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    Quote Originally Posted by ivan_yulaev
    Well, see, there's lots of girly men out there on road bikes. And they want to pretend to be manly men, so they want doubles, because triples are for pansies. But, they're too wimpy for real man doubles, so they get giiiiirly man doubles, with little itty bitty rings to let their little legs get them up bigger hills.
    Lot of truth to that. And I think I fall into the "too wimpy for real man doubles" camp........nothing wrong with that.
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  15. #15
    Senior Member rufvelo's Avatar
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    Quote Originally Posted by The Fixer
    No, my crank spider will not accept anything smaller than a 38 ring.
    I've settled for 38/48 and 38/46 on my bikes. Stopped using 39/53 many years ago. Works just fine to get the cadence I need and go up any climb I choose. Anything smaller is just embarassing.

  16. #16
    Senior Member askrom's Avatar
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    Yeah, a compact crank has a girly man vibe to it. But from what I'm reading the purpose was really to allow you to have a more fine-tuned range for your cassette/freewheel. With a big ass 53 in the front, most people will never use their 15, 13, 12, 11 cog gears in the back. For that's a third or more of the total range!

    For what it's worth, I almost never use my small front gear anyway. I hate shifting the front, so I make do with shifting only the back almost all the time (I use non-indexed, old-skool downtube shifters). The advantage of a compact crank with a small range freewheel is, it seems, that I can find 90% of the gears I will normally use without shifting the front chainring at all. And I have more fine-tuning options within that range.

    Shimano makes a freewheel (called Mega Range, available at Harris) with an unorthodox 11-13-15-18-21-24-34 range (yes, that's a 10-cog jump at the end). The idea is that once you've wimped out, you might as well wimp out all the way.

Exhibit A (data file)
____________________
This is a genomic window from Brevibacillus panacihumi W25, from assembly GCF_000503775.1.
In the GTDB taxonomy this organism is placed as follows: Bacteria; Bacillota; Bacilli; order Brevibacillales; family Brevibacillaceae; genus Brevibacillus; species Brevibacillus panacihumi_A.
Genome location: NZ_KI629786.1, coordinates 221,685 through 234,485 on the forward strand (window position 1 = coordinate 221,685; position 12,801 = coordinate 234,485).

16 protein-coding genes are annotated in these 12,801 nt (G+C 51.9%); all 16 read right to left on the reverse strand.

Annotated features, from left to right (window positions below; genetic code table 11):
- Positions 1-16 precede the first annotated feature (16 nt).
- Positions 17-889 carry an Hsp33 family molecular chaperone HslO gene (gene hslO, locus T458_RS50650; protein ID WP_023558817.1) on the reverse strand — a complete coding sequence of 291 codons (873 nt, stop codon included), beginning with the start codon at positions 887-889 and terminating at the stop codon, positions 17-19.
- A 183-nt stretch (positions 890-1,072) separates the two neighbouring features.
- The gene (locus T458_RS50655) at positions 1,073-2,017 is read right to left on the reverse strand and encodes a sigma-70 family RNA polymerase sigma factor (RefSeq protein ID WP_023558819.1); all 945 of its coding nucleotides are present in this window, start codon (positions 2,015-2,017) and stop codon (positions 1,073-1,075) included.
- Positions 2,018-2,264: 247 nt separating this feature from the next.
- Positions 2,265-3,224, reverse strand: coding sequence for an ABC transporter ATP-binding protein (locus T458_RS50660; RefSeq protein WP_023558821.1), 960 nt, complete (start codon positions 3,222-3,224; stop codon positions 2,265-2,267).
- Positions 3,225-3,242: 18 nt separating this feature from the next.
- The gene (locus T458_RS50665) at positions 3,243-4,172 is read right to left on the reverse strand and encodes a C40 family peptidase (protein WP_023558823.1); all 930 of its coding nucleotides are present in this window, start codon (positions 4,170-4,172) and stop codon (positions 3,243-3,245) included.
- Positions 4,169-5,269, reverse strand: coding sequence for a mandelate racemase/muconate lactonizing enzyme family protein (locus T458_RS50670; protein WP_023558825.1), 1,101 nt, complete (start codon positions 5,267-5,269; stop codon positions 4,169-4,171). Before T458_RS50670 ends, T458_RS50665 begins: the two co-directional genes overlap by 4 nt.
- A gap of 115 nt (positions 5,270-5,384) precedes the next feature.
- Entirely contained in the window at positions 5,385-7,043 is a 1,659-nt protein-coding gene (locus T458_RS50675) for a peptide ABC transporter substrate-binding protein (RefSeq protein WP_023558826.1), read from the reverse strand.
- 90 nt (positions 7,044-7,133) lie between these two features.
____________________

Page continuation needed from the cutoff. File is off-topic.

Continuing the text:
This seems like a fun and useful setup for me: The Shimano Mega-range rear freewheel and a compact 50x36 crank. It would give me (a) as much high-speed power as my current 53x14 setup (probably more), (b) a smaller range of gears for the majority of my riding so I can fine tune my gearing better for each situation, and (c) it's got that mega 34 in the back which, with the 36 in the front, would enable ultimate girlyman power on the toughest climbs. I gain more at the bottom, I gain more at the top, and I gain mor e options all across the middle. Seems like a good deal.

  17. #17
    Senior Member sydney's Avatar
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    Quote Originally Posted by askrom
    Yeah, a compact crank has a girly man vibe to it. But from what I'm reading the purpose was really to allow you to have a more fine-tuned range for your cassette/freewheel. With a big ass 53 in the front, most people will never use their 15, 13, 12, 11 cog gears in the back. For that's a third or more of the total range!
    Another girrly man step to the plate. Sure,many don't need a 11 or 12,but it's easy enough to switch a cassette.

  18. #18
    Senior Member rufvelo's Avatar
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    Not 'girly' since many girls are quite happy with 39/53, maybe 'compact' is just a more current and PC term for 'granny'.

  19. #19
    Senior Member sydney's Avatar
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    Nope, granny is itty bity third ring syndrome.

  20. #20
    bac
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    Quote Originally Posted by askrom
    so if I switch to a 50 or lower compact crank and a tighter freewheel (one that goes down to, say, 12), would the resulting 50x12 be faster than my 52x14?

    Thanks!
    50/12 @ 80 rpm = 26.1 mph
    52/14 @ 80 rpm = 23.2 mph

    50/12 @ 90 rpm = 29.3 mph
    52/14 @ 90 rpm = 26.1 mph

    Therefore, a 50/12 @ 80 rpm will run @ the exact same speed as a 52/14 @ 90 rpm. Its a relatively substantial bump.

  21. #21
    Senior Member askrom's Avatar
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    I have no problem with being called a girly man. Just don't call me granny.

  22. #22
    Senior Member rufvelo's Avatar
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    ...and to think the Tour has been won on somewhat round wooden wheels...

  23. #23
    Member viter's Avatar
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    Quote Originally Posted by rufvelo
    Not 'girly' since many girls are quite happy with 39/53, maybe 'compact' is just a more current and PC term for 'granny'.
    53 / 39 = 1.35
    50 / 34 = 1.47

    It's just a bigger jump from the small ring to the big one to reduce the number of overlapping gears. This allows you to have either more overall range with same spacing or the same overall range with tighter spacing.

  24. #24
    Senior Member rufvelo's Avatar
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    Quote Originally Posted by viter
    53 / 39 = 1.35
    50 / 34 = 1.47

    It's just a bigger jump from the small ring to the big one to reduce the number of overlapping gears. This allows you to have either more overall range with same spacing or the same overall range with tighter spacing.

    ...and to think the Tour has been won on somewhat round wooden wheels...